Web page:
Thursday, March 28, 2013

Good Weekend Coming!

Okay, so I haven't done much nook editing this week. However, I think this is going to be a great weekend for it. Mostly because my sister's out of town and I don't have anyone around to distract me with shopping and fro-yo. Of course I may do both of these things on my own this weekend. The point is, I hope to read through most of KM4. I'd like to have it to my beta reader at the end of next week, and to everyone else by the end of April, if not earlier!

So, here's to a good, productive, fun weekend of editing.

Friday, March 22, 2013

Craft Note: What Are My Characters' Stakes?

So, a friend of mine shared a blog link with me about "stakes" in writing, which got me thinking about my newest work, THE SPIRIT KEEPER. This is a Young Adult (although, I do think "adults" would enjoy it too) supernatural trilogy that I started about two years ago now, I guess. The first book is written (I was going to say "finished" but nothing is finished for me) and edited (again, nothing is finished), but I still think that something is missing. I've had at least 2 readers say that they couldn't connect with the main character. I believe that part of this is because I have yet to answer this question: "What's at stake for my characters?" Also, I have no idea what the point is or what I'm trying to say, or want to happen. Perhaps these questions are all tied together? Maybe it's the same question asked three different times....

So, let's take a moment to consider stakes in writing. It been a while since I've done one of my "craft notes" posts... this might be fun. Or boring, depending on what interests you.

Ava Jae (Writability blog) writes...

...Without established stakes, the readers have no reason to care if your protagonist fails or accomplishes his goal. The tension disappears, the conflict doesn’t matter because if your protagonist loses, oh well. Not like anything bad happens.

I really think this is a vital problem in my YA novel. I have an overall idea of what I want to happen across the three books, but I still don't know the end goal. And while I do plot and plan (outline) to a certain extent, I don't believe that I think about "stakes" at all. Do you?

Maybe you think about them all the time? Or Maybe you're like me and don't think of them this way. I can only hope that in all of my plotting and weaving that I'm some how accomplishing the above? I tend to think about writing in less traditional ways, or maybe I define writerly terms in ways that aren't the norm. I've been writing since I was nine. Everything I knew about writing (up to almost 3 years ago now) was learned through reading and by the practice of writing. Even having studied writing in the MFA program, I know that I couldn't adequately define anything about my writing process. I vaguely understand metaphor. I have no idea what syntax is. Participating in a MFA program really opens your eyes to writing mechanics (in some cases, anyway). I don't really know how much I learned in all those classes. I often found myself scratching my head whenever we talked about "plot." I was probably the ONLY person in my classes who wrote plotted, character-driven pieces, and I didn't understand what the hell they were talking about. The way literary writers think of plot (versus a "genre" writer) isn't the way I think of it. Or maybe it was semantics. Similes, even. Still, one degree later and I'm still not quite sure that I could explain technical craft to anyone. Not in the traditional sense, anyway.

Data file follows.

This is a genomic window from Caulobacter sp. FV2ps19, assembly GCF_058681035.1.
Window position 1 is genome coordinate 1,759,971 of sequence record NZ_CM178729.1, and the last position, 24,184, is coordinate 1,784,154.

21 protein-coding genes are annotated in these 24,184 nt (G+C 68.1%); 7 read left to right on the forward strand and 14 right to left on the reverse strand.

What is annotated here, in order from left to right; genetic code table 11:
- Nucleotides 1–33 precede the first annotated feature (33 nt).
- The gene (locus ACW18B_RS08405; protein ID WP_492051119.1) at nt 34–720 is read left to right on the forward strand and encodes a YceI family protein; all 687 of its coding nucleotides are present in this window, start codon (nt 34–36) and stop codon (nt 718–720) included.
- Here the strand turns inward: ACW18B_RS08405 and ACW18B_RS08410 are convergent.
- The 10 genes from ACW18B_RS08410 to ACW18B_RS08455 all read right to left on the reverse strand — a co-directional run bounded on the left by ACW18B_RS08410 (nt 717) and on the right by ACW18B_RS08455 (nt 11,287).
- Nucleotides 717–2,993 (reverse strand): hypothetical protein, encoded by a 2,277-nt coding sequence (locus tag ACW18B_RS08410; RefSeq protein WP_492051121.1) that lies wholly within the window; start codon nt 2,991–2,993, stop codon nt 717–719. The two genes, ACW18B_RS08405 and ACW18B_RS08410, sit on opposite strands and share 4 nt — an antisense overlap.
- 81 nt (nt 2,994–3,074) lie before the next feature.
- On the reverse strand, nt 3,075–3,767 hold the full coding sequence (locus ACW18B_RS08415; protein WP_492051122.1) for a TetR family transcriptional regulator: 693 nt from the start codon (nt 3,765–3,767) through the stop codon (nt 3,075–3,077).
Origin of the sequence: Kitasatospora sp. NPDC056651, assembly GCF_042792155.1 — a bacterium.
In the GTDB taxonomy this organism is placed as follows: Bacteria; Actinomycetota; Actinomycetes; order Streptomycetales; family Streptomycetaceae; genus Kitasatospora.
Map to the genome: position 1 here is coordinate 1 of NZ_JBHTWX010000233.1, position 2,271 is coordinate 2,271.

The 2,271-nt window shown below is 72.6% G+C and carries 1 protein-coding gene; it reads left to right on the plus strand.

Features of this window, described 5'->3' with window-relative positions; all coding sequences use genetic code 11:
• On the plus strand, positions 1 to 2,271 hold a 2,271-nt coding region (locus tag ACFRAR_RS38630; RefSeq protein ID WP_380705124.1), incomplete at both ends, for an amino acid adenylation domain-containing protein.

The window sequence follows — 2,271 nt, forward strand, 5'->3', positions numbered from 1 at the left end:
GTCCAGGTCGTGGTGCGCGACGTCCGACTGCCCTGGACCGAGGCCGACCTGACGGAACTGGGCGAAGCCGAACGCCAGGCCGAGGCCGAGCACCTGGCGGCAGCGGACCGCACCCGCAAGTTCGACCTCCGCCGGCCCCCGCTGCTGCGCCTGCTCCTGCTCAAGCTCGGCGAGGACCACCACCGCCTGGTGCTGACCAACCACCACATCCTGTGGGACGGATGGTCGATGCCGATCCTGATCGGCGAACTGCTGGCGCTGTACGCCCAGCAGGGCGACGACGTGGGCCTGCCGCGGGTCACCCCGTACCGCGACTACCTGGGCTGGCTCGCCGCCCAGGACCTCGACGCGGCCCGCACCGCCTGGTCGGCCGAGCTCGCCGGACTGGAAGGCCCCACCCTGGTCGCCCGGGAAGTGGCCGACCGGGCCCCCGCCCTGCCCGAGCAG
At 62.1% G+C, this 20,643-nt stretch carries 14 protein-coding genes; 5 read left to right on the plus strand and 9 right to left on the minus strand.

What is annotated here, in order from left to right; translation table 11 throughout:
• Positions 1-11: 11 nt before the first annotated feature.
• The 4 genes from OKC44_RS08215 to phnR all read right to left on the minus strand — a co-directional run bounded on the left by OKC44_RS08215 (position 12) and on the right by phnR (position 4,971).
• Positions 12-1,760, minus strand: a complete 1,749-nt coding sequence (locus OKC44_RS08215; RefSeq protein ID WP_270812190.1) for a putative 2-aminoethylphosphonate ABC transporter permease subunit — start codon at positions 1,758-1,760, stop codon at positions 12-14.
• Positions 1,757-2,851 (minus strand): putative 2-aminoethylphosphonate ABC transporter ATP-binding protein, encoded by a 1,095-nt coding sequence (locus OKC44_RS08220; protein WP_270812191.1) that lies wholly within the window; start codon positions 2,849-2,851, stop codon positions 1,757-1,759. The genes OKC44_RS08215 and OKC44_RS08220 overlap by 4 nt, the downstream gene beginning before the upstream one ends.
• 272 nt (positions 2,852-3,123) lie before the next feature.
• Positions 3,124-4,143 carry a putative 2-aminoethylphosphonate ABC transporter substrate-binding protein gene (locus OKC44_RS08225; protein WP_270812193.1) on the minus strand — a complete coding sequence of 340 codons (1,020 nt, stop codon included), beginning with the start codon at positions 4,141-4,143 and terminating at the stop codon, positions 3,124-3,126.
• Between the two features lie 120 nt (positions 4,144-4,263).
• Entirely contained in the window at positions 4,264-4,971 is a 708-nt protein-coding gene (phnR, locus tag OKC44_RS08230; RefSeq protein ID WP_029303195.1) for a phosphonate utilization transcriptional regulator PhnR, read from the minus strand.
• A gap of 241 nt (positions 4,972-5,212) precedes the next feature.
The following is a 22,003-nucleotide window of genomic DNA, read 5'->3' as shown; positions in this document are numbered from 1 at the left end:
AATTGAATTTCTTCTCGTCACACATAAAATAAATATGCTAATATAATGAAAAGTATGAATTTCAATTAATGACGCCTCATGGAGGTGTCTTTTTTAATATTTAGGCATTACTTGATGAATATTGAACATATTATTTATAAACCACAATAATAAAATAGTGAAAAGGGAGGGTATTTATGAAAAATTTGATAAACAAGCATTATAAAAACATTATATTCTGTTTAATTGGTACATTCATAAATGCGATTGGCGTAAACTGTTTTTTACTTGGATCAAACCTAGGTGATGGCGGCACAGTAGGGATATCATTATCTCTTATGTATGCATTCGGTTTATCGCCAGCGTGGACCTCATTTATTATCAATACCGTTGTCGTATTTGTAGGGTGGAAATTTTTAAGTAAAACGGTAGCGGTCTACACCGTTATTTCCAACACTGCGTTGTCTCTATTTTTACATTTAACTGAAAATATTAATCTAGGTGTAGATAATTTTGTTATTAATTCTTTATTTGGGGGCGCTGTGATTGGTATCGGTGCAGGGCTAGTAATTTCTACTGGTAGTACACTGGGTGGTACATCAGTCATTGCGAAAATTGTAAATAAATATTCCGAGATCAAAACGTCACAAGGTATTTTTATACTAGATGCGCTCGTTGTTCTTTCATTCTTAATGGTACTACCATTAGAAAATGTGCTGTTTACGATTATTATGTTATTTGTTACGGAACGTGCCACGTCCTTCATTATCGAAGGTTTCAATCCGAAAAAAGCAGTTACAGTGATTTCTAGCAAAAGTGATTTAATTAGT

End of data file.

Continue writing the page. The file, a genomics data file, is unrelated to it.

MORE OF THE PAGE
Anyway, my lack of thinking about stakes is likely why with every project I come to a "what am I writing about" or "what's the point of this novel?" moment of panic. It usually happens toward the end, and especially if I haven't been outlining. I know that I have "goals" that I want the characters to move toward (growth is a big thing for me), but I don't always consider what might be at stake for them. Again, are these things the same? I'm not really sure.

When I think about my KM books, I'm not sure that I could identify what's at stake for Estela. Yes, she has something to overcome (usually a psychopath!), and I do think that she grows with each book, but am I missing something more important? I probably am, especially with KILLING MEMORIES, which wasn't outlined until late in the second half and still feels a little muddy. It needs another edit. In the span of four books (because while they could stand alone, I wrote them to be read as one giant saga), what is at stake for Estela? A lot of little things happen, but what's the big picture? I really don't know. I need someone to tell me.

 Here's another great excerpt from the blog:

I suspect a large part of the reason writers sometimes forget to mention the stakes in their pitch is because they’re so close to their work. The writer knows what will happen if their protagonist fails and sometimes it seems obvious to them even in their stake-less pitch what that failure means--but to the outside reader who doesn’t know the story so well (or at all, for that matter), they need the stakes spelled out to them.